Stack Overflow is a community of 4.7 million programmers, just like you, helping each other.

Join them; it only takes a minute:

Sign up
Join the Stack Overflow community to:
  1. Ask programming questions
  2. Answer and help your peers
  3. Get recognized for your expertise

I have a method inside which it calls the .NET XDocument.Load() method to load the xml data from a url. I'd like to make my class unit testable.

So how to make that call mockable/unit testable?

private void ProcessData(string url)
{
            // todo: make this mockable
            var xDocument = XDocument.Load(url);
            // the rest of the code
}

One solution I've used is to inject an xmlUrlLoader into the clas like below:

private readonly Func<string, XDocument> _xmlUrlLoader;

public MyConstructor(Func<string,XDocument> xmlUrlLoader)
{
    _xmlUrlLoader = xmlUrlLoader;
}
private void ProcessData(string url)
{
            // todo: make this mockable
            var xDocument = this._xmlUrlLoader(url);
            // the rest of the code
}

Is there any better way?

share|improve this question
1  
I'd move the responsibility for the url loading one level up. So there is one function that takes the data as string or XDocument and processes it, and then a thin wrapper over it that downloads the data and passes it to the processing function. No mocking needed. – CodesInChaos Mar 28 '13 at 16:59
    
If i where you, i simply pass xDocument to this method. – Kirill Bestemyanov Mar 28 '13 at 17:01
    
@KirillBestemyanov I can't pass xDocument to it; I don't want to call xDocument.Load, that should be mocked/isolated. – The Light Mar 28 '13 at 17:02
    
XDocument.Load doesn't take urls, it only takes filenames. So how does your code work at all? – CodesInChaos Mar 28 '13 at 18:49
    
@CodesInChaos nope, it accepts a Uri (either local or external); msdn.microsoft.com/en-gb/library/bb343181.aspx that's the easiest way to load an Xml file over the web :) – The Light Mar 28 '13 at 19:01
up vote 3 down vote accepted

I agree that injecting a loader is the correct approach I'm not sure why it would be of type Func

I would expect an interface along the lines of

public interface IXmlDocumentLoader
{
    XDocument LoadDocument(string url);
}

and then your code would look like

private readonly IXmlDocumentLoader _xmlUrlLoader;

public MyConstructor(IXmlDocumentLoader xmlUrlLoader)
{
    _xmlUrlLoader = xmlUrlLoader;
}

private void ProcessData(string url)
{
            var xDocument = this._xmlUrlLoader(url);
            // the rest of the code
}

But I think that for reasons of separation of concerns the document loader should definitely be in its own class.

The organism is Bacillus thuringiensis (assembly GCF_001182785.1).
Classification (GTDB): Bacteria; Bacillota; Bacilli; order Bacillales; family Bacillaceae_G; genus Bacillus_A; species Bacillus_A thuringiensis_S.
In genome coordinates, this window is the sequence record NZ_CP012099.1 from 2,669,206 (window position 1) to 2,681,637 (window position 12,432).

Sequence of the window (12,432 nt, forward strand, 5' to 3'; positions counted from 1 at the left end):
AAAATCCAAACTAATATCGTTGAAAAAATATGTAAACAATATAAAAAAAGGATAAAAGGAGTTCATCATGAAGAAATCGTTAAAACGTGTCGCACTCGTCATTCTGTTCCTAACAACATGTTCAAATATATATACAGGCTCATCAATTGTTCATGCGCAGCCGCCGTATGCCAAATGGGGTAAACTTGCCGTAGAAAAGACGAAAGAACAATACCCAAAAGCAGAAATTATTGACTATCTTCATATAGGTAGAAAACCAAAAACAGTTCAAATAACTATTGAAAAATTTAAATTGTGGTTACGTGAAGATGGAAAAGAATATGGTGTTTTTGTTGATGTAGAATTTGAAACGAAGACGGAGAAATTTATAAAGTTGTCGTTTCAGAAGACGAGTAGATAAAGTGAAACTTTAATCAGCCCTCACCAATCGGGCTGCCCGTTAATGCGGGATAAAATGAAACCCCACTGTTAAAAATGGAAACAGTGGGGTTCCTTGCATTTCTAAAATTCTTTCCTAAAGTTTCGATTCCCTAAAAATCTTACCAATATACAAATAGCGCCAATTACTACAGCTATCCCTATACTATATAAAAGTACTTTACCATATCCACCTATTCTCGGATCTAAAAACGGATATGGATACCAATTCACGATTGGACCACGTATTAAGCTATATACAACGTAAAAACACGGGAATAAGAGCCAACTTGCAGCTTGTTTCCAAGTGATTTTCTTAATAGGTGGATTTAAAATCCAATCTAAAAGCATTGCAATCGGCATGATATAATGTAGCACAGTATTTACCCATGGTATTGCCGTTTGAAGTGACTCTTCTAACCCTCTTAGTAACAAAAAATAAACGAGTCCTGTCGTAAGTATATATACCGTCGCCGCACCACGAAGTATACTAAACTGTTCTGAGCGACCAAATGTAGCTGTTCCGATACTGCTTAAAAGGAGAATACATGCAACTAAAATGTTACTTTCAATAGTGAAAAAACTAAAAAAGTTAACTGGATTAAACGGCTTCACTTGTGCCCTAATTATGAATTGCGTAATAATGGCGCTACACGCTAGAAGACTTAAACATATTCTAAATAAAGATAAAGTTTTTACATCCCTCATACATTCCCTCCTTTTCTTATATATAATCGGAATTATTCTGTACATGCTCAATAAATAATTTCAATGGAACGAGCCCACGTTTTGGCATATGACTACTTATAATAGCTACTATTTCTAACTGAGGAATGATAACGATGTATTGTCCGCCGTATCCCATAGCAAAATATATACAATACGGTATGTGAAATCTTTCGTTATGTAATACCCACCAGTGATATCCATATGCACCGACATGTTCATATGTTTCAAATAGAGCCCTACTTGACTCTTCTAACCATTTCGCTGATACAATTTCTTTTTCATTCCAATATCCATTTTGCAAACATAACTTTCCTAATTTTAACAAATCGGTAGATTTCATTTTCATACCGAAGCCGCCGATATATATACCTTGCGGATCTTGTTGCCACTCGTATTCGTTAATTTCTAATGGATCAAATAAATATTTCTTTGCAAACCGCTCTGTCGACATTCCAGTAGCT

share|improve this answer
    
This looks to be a valid simple approach of injecting a dependency. The downside is that I'd have to create a wrapper that will be part of production code but won't be unit testable. – The Light Mar 28 '13 at 18:31

I prefer separating logic from accessing resources. In your case I'd pass the document to the processing function:

void ProcessData(XDocument xDocument);

You can test that function without mocking anything. Then if you want you can add a thin wrapper on top that does the loading.

void ProcessUrl(string url);
{
    var xDocument = XDocument.Load(url);
    ProcessData(xDocument);
}

You can use mocking to unit test the wrapper, but personally I don't see much gain in that. I prefer to exercise those wrappers only as part of integration tests.

share|improve this answer
    
I understand your point on separating the logic from accessing resourcing which is a valid point for readability improvement (arguably) but the above wouldn't solve the issue I raised, how would you mock it? creating an interface and a wrapper? – The Light Mar 28 '13 at 18:28
1  
@TheLight I'd mainly test the version taking an XDocument without mocking anything. I can't say how or if I'd test the wrapper without context. Possibly with an IFileSystem interface, and possibly only with integration tests. | What you mock and how you test is a stylistic issue, and I prefer mocking as little as possible. Other people have different preferences. – CodesInChaos Mar 28 '13 at 18:54
    
I meant the wrapper that runs XDocument.Load(). I'd consider ProcessUrl() method a unit of test although it calls another method so that's why I need to mock. Units of tests don't always have to be one property or one single method. A collection of methods and even classes can be tested and they'd be unit tests still. If I'd be testing the integration of my codse with other external resources/systems (files, database, other web services), then I'd refer to them as integration tests. Otherwise, it's all unit tests. – The Light Mar 28 '13 at 18:58

Your Answer

 
discard

By posting your answer, you agree to the privacy policy and terms of service.

Not the answer you're looking for? Browse other questions tagged or ask your own question.